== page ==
• Addressing stakeholder grievances promptly, especially on time-sensitive issues – For the affected communities and stakeholder groups with interests in the natural environment, the construction phase is the time of great concern. This phase carries the highest risks of potential negative impacts and therefore tends to generate the highest volume of grievances. Because the construction work is often fast-moving and involves lots of workers and material, any issues that result in construction delay can cost a company dearly. It is extremely important to provide rapid and effective responses to grievances to minimise any project delays while continuing to build relationships and trust.
  • Managing risks to stakeholder relations from contractors – If responsibility for the implementation of any environmental and social impact mitigation measures is assigned to contractors, there are risks of the contractors failing to deliver thus undermining relations between the company and the local community.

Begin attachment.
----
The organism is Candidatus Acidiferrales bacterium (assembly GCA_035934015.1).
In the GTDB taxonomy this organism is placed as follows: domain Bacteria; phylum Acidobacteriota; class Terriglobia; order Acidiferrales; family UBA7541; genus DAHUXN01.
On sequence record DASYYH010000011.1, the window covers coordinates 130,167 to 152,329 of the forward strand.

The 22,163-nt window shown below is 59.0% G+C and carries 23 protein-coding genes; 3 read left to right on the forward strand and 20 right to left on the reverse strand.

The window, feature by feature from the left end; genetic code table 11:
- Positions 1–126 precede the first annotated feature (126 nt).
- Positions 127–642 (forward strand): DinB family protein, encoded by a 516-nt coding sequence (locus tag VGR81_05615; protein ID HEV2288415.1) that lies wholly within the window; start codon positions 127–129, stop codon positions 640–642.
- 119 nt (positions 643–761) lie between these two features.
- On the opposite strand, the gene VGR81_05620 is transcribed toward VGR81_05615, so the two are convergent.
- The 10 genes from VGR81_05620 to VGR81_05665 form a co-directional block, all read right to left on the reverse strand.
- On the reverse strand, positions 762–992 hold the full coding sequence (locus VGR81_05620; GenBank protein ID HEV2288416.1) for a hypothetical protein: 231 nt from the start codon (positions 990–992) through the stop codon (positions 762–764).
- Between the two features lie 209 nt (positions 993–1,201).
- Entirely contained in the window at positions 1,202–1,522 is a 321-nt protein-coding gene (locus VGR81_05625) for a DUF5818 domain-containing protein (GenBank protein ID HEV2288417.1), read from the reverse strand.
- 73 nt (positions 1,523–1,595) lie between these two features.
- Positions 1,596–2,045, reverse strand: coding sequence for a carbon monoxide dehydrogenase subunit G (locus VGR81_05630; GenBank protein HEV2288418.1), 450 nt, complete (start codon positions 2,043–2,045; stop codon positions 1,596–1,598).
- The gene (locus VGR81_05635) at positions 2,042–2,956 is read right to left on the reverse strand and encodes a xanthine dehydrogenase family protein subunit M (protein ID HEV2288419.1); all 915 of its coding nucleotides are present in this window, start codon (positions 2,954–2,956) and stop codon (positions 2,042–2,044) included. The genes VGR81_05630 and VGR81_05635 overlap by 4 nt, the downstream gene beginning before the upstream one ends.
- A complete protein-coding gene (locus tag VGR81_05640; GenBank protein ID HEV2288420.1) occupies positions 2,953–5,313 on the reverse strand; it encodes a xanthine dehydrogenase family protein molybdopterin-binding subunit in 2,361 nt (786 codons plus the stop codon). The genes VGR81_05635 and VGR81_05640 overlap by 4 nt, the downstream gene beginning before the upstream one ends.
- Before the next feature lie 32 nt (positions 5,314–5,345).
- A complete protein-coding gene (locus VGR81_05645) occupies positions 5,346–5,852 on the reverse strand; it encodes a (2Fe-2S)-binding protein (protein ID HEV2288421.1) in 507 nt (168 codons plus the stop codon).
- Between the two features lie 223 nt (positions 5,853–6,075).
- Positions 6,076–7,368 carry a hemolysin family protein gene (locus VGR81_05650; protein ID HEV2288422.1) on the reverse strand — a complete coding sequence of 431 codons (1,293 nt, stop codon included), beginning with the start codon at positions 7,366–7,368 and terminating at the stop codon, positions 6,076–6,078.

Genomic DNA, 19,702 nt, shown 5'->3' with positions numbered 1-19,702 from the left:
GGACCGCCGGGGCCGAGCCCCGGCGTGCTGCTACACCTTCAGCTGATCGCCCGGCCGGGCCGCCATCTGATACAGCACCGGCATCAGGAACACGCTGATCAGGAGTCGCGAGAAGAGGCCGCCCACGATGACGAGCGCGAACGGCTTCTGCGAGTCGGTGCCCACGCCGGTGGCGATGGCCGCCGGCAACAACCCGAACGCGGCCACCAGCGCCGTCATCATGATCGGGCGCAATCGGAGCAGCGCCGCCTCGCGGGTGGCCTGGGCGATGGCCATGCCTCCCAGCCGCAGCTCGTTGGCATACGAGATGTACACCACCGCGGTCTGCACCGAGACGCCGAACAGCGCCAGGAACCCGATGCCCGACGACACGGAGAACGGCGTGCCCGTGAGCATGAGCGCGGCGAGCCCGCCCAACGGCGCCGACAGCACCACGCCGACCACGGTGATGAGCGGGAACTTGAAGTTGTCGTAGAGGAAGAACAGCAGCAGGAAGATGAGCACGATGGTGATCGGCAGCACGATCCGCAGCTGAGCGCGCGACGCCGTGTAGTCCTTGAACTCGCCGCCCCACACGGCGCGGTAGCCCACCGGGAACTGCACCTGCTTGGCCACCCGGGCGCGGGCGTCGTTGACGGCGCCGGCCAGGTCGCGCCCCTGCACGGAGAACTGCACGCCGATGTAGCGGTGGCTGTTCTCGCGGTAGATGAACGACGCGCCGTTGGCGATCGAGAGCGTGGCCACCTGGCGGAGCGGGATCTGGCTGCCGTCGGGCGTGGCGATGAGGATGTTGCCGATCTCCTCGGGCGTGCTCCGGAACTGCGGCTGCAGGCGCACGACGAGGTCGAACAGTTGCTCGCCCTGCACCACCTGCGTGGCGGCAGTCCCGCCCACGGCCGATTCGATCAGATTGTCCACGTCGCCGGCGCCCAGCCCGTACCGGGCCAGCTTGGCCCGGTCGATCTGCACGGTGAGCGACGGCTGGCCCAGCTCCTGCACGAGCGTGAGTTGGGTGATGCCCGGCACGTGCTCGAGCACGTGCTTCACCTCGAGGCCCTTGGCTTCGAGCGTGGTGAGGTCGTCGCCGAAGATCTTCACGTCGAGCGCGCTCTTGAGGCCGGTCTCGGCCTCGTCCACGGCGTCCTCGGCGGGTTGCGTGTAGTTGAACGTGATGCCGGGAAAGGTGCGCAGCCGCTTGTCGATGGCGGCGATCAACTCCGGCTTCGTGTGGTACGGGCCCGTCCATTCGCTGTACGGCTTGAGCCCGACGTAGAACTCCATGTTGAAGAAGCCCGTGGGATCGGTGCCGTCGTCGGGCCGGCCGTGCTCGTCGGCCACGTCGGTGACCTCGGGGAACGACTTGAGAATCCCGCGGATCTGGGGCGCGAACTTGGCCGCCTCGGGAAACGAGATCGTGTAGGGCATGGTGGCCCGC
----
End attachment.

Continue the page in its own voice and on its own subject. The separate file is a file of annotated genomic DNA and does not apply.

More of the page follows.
• Dealing with resources constraint – Last but not least, running a stakeholder engagement program and addressing all the challenges discussed above with insufficient resources and/or capabilities can be the greatest barrier to achieving engagement goals. Resource constraint seems to be a standard issue for stakeholder engagement across a range of sectors. And the most common reason seems to be the lack of understanding from management about how good stakeholder engagement can contribute significantly to successful project outcomes.

Critical Success Factors

The complex and uncertain nature of these projects requires an effective and disciplined stakeholder engagement approach to accommodate conflicting stakeholder interests, address the challenges discussed above, to achieve optimum project outcomes. Some critical success factors for community consultation in mega infrastructure projects include, but not limited to, the following:

  • Comprehensive and systematic identification of stakeholders and their interests
  • A robust engagement plan that provides clear objectives, strategies, and expected (measurable) outcomes for each stage of the project development, and for each component of the project (i.e., sections of the pipeline)
  • A stakeholder prioritisation roadmap is essential when dealing with a large number of stakeholders with different types and levels (and often conflicting) interest
  • Prompt communication, especially in dealing with a large volume of stakeholder enquiries at the peak of construction